Whistler made numerous drawings and pastels of the bridge, such as the recto of r.: Nocturne: Battersea Bridge; v.: Standing Female Nude [M.0484]. However, most of these are studies for Blue and Silver: Screen, with Old Battersea Bridge [YMSM 139], which is closely related in composition to this oil painting.
A detailed report by Professor Joyce H. Townsend provides both information and analysis of the technique, condition and conservation of the painting:
'There is tantalising evidence for up to three earlier images, now scraped down. A transmitted infrared image (not illustrated) suggests that the canvas had an earlier use in the same orientation, for a face that filled most of its area; the X-radiograph does not show this at all clearly although it does suggest the same earlier image. The paint is (collectively) untypically thick despite the thinness of the final image, so X-radiography had to be done using a higher voltage than is usually necessary. The X-radiograph suggests another image upside-down on the canvas: a half-length figure possibly with a palette on the lap, probably dark-haired, since the plentiful cloud of hair includes very little lead white, the pigment that makes the technique of X-radiography so useful for rendering earlier images. This could have been a Whistler self-portrait. It also suggests an earlier composition with the left side of the bridge possibly on land at the bottom of the image, with some figures extending about halfway up the canvas. This image was the most severely rubbed down. The sequence of painting these earlier images cannot be determined with X-radiography.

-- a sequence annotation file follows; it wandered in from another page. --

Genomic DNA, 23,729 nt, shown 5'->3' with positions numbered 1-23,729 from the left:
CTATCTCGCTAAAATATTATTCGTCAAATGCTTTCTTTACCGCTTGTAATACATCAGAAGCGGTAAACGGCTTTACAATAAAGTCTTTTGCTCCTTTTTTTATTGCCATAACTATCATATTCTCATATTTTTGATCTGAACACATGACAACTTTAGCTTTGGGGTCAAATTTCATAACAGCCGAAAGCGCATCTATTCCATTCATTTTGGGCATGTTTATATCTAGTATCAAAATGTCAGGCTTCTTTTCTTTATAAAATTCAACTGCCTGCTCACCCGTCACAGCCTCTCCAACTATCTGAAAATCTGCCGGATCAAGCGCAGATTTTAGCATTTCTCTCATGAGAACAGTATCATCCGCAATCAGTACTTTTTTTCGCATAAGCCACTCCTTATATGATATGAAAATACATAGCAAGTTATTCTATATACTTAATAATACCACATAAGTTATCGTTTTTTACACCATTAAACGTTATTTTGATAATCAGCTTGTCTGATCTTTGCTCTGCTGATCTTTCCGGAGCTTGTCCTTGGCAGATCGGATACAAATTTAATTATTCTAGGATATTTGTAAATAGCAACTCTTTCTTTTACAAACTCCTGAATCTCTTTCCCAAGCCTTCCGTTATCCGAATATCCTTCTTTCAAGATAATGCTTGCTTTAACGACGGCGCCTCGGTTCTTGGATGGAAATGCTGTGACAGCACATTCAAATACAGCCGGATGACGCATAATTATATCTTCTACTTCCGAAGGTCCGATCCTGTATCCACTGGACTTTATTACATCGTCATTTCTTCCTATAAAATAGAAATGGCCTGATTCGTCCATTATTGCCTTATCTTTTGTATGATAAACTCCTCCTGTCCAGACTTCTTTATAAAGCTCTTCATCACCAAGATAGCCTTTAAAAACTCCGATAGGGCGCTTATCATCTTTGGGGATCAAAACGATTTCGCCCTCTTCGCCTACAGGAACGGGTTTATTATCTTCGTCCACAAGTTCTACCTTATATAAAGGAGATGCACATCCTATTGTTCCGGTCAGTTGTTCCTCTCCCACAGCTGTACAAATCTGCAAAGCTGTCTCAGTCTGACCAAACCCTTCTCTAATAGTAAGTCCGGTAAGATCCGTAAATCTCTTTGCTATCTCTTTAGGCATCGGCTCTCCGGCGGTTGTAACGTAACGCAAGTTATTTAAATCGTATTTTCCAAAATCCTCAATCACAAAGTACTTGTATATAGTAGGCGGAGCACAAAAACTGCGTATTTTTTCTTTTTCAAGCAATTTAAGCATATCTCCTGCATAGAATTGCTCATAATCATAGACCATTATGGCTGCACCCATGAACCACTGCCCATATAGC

The canvas is quite fine, with slubs (thicker threads of uneven width), and knots that can be seen where Whistler rubbed the paint down to the tops of the canvas threads. It has an off-white commercial priming made from two layers of lead white in oil upon a glue-sized canvas, to which he applied a mid-toned pinkish brown imprimatura containing mainly lead white and lamp black, giving it a warmer tone than the bone black he often employed, in oil medium. Its perceived pinkish colour, visible where it composes the shore line, is an effect of juxtaposition against the blue tones surrounding it.
Cusping can be seen only on the top edges, indicating the original points of attachment of the canvas to a larger stretcher. The absence of cusping on the other three sides indicate a loss of at least 10-15 mm on the other three sides, when the canvas was attached to the present stretcher.